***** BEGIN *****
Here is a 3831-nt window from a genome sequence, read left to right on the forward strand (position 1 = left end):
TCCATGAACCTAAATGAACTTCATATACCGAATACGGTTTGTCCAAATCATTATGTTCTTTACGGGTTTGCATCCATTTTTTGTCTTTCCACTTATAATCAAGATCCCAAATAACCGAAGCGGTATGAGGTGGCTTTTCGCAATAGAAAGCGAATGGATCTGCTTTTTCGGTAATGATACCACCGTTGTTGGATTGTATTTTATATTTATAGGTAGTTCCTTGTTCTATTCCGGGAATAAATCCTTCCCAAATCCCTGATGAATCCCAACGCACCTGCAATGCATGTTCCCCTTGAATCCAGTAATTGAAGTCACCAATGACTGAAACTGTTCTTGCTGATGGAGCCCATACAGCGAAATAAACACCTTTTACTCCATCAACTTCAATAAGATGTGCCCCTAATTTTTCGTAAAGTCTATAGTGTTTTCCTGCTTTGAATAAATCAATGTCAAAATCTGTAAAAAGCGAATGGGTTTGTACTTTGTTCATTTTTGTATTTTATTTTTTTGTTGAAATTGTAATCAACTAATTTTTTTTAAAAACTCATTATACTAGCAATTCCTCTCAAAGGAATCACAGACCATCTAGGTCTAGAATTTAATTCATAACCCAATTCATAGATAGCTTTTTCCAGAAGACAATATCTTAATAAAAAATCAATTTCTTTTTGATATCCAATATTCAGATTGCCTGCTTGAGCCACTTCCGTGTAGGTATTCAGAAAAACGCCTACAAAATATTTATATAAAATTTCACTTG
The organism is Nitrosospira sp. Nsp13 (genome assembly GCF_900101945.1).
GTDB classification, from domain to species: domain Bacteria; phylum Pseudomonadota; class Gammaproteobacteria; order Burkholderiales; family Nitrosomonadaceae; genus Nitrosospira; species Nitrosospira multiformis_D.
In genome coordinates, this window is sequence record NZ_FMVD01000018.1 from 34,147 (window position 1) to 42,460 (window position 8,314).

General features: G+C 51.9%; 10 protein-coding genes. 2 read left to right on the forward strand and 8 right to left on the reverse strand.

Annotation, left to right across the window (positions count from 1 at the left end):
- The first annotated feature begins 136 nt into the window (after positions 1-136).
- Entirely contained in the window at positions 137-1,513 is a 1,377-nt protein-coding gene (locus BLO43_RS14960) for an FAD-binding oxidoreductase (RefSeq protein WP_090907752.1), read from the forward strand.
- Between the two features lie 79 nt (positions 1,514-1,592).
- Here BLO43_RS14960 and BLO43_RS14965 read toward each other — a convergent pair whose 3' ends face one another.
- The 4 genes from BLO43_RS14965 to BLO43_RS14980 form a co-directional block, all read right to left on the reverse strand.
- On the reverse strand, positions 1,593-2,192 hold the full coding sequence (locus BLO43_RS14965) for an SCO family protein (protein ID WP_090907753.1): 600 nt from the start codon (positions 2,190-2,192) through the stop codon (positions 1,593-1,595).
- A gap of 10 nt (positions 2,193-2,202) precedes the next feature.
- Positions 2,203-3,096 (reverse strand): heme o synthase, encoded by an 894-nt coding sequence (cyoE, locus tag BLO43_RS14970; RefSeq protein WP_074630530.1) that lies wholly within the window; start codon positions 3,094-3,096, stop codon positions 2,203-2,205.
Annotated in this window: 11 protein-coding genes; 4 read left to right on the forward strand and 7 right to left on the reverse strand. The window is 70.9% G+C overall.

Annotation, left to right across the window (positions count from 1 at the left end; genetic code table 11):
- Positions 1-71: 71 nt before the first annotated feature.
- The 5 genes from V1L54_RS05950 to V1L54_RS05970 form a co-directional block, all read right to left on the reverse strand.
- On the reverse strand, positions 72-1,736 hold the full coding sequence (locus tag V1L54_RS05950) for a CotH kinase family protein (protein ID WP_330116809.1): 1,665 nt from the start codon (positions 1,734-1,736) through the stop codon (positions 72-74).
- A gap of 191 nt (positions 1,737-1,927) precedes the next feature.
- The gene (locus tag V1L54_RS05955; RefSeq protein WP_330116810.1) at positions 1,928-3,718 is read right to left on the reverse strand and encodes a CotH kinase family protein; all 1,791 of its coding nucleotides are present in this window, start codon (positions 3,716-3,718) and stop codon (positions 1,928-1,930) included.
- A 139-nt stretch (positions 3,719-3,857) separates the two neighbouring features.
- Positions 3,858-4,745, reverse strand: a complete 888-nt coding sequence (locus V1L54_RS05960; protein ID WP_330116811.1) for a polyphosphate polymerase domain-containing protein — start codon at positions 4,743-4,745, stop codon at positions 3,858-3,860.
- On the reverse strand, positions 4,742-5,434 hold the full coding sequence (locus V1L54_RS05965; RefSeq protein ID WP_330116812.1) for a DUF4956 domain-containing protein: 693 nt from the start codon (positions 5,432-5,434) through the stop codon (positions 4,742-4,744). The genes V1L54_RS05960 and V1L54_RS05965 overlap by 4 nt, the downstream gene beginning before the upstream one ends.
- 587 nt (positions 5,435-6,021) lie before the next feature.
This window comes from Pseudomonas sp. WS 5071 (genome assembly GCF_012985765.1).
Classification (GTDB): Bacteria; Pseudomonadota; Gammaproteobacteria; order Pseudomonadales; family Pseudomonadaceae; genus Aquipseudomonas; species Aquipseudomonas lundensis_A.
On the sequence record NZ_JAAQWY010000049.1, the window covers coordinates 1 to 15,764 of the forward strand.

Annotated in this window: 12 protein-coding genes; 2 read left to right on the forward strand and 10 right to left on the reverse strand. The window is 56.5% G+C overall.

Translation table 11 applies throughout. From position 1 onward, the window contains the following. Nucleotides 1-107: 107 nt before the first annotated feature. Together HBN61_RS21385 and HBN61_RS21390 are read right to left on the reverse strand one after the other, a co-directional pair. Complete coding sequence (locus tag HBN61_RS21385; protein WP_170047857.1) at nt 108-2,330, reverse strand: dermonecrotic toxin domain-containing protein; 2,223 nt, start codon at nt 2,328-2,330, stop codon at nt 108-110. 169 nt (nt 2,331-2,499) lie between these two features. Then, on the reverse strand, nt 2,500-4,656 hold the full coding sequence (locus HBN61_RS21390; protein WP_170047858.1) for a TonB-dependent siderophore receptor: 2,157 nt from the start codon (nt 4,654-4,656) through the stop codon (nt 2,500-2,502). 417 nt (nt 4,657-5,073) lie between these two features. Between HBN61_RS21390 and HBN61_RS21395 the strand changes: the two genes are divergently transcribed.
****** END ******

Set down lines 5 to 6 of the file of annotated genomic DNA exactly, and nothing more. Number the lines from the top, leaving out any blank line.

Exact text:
In genome coordinates, this window is sequence record NZ_FMVD01000018.1 from 34,147 (window position 1) to 42,460 (window position 8,314).

General features: G+C 51.9%; 10 protein-coding genes. 2 read left to right on the forward strand and 8 right to left on the reverse strand.